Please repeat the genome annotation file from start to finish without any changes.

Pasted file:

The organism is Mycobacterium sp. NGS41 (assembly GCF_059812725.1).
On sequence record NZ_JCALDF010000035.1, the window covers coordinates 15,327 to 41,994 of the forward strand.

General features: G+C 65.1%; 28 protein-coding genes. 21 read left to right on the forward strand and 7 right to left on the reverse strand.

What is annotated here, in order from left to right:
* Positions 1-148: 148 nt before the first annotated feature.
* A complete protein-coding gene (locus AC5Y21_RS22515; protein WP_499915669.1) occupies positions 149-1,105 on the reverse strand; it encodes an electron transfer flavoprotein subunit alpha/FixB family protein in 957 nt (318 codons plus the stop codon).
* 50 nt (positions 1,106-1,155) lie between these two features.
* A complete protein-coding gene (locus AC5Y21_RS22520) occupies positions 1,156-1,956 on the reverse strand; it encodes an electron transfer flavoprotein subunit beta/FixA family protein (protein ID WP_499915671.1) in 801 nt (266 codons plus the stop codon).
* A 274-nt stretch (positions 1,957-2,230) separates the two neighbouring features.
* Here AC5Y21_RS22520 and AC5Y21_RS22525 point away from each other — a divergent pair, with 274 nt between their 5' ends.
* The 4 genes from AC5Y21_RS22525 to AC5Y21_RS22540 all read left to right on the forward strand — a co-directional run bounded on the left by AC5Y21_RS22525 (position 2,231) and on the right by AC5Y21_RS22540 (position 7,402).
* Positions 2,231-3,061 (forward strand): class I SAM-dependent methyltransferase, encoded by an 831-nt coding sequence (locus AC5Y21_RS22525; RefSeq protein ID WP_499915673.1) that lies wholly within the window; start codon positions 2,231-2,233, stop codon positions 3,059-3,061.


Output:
The organism is Mycobacterium sp. NGS41 (assembly GCF_059812725.1).
On sequence record NZ_JCALDF010000035.1, the window covers coordinates 15,327 to 41,994 of the forward strand.

General features: G+C 65.1%; 28 protein-coding genes. 21 read left to right on the forward strand and 7 right to left on the reverse strand.

What is annotated here, in order from left to right:
* Positions 1-148: 148 nt before the first annotated feature.
* A complete protein-coding gene (locus AC5Y21_RS22515; protein WP_499915669.1) occupies positions 149-1,105 on the reverse strand; it encodes an electron transfer flavoprotein subunit alpha/FixB family protein in 957 nt (318 codons plus the stop codon).
* 50 nt (positions 1,106-1,155) lie between these two features.
* A complete protein-coding gene (locus AC5Y21_RS22520) occupies positions 1,156-1,956 on the reverse strand; it encodes an electron transfer flavoprotein subunit beta/FixA family protein (protein ID WP_499915671.1) in 801 nt (266 codons plus the stop codon).
* A 274-nt stretch (positions 1,957-2,230) separates the two neighbouring features.
* Here AC5Y21_RS22520 and AC5Y21_RS22525 point away from each other — a divergent pair, with 274 nt between their 5' ends.
* The 4 genes from AC5Y21_RS22525 to AC5Y21_RS22540 all read left to right on the forward strand — a co-directional run bounded on the left by AC5Y21_RS22525 (position 2,231) and on the right by AC5Y21_RS22540 (position 7,402).
* Positions 2,231-3,061 (forward strand): class I SAM-dependent methyltransferase, encoded by an 831-nt coding sequence (locus AC5Y21_RS22525; RefSeq protein ID WP_499915673.1) that lies wholly within the window; start codon positions 2,231-2,233, stop codon positions 3,059-3,061.